Letter to the Editor

Letters to the EditorA week ago I wrote about sensationalism in the press and how grabbing a reader’s attention seems to be more important to the media at-large than telling a fair and balanced story. I promised to be a loud voice to try to change it and just wanted to share my first attempt by posting my “Letter to the Editor.”

Dear Sir/Madam,

I’m writing in response to an article posted in Al Jazeera America by David Martin entitled “Clinical trials: Guinea-pigging all the way to the bank.”  I was disheartened to read another sensationalistic article about clinical research participation.

Interestingly, much of what Mr. Martin said in his article is accurate.  Phase I studies, which also include bioequivalence/bioavailability studies to test generic drug products, are the first step in the clinical development process and the entire drug development/approval process is extremely expensive and time consuming.   He is also correct in reporting that there are a number of clinical research participants that earn a living enrolling in these ”healthy, normal volunteer” studies.

When I was teaching a clinical research course in Toronto, I actually assigned the Time Magazine article “Human Guinea Pigs: At Your Own Risk” by Michael D. Lemonick and Andrew Goldstein (April 2002) as required reading. Why? Because I felt our future clinical research professionals needed to know what the press felt was newsworthy. Not the work we do day in and day out to make a difference, not the extra time we spent with our patients (sorry, participants) to ensure they really did understand the risks and benefits of the research study, not the care we took to carefully document everything we did and make sure the work we did on a daily basis met the regulatory and ethical requirements … no the press wants to talk about “guinea pigs” and what we do to take advantage of them. You presume that we don’t realize that they are mothers, fathers, grandparents, sons, daughters, aunts, uncles … People—individuals—deserving of the utmost care and respect.  And that, sir/madam, is what I take exception to.  Nothing could be further from the truth and I only wish you were brave enough and insightful enough to report on that.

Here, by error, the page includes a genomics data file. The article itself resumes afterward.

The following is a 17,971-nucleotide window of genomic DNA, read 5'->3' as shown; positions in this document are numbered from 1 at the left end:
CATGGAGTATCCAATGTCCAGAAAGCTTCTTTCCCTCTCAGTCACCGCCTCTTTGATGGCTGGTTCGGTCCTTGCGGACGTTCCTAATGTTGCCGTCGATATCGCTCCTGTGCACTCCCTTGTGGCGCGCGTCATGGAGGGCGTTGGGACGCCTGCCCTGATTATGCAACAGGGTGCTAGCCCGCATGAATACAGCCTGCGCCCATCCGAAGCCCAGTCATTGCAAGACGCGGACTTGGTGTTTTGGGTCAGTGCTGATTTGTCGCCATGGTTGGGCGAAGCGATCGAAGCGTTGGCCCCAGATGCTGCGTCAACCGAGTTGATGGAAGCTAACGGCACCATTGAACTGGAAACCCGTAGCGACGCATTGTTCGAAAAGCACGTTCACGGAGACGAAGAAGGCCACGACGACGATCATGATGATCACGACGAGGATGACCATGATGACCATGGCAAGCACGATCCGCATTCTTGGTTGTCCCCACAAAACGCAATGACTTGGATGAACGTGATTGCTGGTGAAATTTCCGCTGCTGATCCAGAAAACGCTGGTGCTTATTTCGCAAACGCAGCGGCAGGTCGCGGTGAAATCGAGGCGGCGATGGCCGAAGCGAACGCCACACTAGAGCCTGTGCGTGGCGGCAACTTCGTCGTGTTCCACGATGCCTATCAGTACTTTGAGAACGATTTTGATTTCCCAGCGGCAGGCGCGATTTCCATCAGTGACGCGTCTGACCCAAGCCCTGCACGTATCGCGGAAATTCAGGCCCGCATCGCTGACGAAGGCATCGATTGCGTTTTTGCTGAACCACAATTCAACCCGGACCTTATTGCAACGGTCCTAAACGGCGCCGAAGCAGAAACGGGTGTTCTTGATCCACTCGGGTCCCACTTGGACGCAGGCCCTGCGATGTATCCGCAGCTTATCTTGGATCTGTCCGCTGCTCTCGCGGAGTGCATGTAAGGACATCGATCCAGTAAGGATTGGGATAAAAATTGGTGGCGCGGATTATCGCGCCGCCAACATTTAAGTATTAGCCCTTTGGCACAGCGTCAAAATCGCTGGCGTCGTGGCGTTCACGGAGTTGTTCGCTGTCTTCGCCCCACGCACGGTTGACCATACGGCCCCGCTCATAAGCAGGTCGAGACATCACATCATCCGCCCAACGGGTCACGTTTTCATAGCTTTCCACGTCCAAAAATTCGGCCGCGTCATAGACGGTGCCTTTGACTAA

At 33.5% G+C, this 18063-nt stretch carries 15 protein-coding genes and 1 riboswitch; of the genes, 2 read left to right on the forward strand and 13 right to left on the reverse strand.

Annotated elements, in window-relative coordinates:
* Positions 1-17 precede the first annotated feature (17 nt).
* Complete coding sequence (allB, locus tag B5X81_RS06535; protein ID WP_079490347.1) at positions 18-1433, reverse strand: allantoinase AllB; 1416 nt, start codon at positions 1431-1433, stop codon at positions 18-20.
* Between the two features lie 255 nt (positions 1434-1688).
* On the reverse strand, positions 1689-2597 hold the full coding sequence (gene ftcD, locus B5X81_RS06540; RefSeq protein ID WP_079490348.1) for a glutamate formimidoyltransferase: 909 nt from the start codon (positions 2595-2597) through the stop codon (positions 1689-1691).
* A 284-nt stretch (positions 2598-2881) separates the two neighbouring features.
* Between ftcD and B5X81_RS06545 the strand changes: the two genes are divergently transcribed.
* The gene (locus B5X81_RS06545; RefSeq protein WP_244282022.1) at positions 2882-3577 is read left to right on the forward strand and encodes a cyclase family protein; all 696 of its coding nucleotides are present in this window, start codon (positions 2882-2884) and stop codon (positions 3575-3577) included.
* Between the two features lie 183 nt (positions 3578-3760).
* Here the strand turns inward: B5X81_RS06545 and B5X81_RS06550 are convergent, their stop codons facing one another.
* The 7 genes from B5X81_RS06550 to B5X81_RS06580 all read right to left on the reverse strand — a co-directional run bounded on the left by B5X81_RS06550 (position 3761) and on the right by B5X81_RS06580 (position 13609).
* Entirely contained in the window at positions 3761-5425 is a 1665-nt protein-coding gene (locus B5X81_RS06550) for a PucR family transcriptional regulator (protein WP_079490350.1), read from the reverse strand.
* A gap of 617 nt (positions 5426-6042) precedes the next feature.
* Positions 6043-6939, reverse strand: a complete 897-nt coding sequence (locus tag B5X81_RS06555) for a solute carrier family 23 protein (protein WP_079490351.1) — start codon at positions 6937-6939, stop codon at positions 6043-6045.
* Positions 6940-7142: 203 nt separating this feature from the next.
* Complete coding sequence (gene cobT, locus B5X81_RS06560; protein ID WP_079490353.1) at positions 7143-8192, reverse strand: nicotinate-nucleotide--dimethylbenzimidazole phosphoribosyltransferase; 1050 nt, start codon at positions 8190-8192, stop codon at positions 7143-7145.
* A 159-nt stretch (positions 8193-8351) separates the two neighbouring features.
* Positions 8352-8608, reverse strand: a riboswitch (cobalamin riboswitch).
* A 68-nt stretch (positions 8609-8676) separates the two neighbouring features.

Thank you,

Terri Hinkley
Deputy Executive Director
Association of Clinical Research Professionals.

Death, destruction, sex and corruption

I thought that would get your attention.

headline

That’s what the many members of the press rely upon to attract readers…eye grabbing, emotion evoking ‘stories’ intended to suck readers in and cause an emotional reaction. This article I recently read in Al Jazeera is just another example of that and, frankly, I find it nauseating. I’ve been stewing about this since I read it, not unlike I stewed about it when I read the Vanity Fair article or the Time Magazine article before that.

When I was teaching a clinical research course in Toronto I actually assigned the Time Magazine article as required reading. Why? Because I felt our future clinical research professionals needed to know what the press felt was newsworthy. Not the work we do day in and day out to make a difference, not the extra time we spent with our patient (sorry, participant) to ensure they really did understand the risks and benefits of the research study, not the care we took to carefully document everything we did and made sure the documentation met the ALCOA requirements…no, the press wants to talk about guinea pigs, mistreatment and the exploitation of innocence and trust.  They presume that we don’t realize that they are mothers, fathers, grandparents, sons, daughters, aunts, uncles – people – individuals deserving of the utmost care and respect.

I’ve decided that I’ve had enough. Will I be a loud enough voice to change it? No, not likely, but I am going to try. Stay tuned, fellow researchers, I’ll be sending a letter to the editor to let him or her know how this type of journalism disrespects me, us and our profession. Maybe if we band together and let our feeling be known we can effect change at some level. It’s a result I’m willing to fight for. I hope you’re with me.

Until next time,

Terri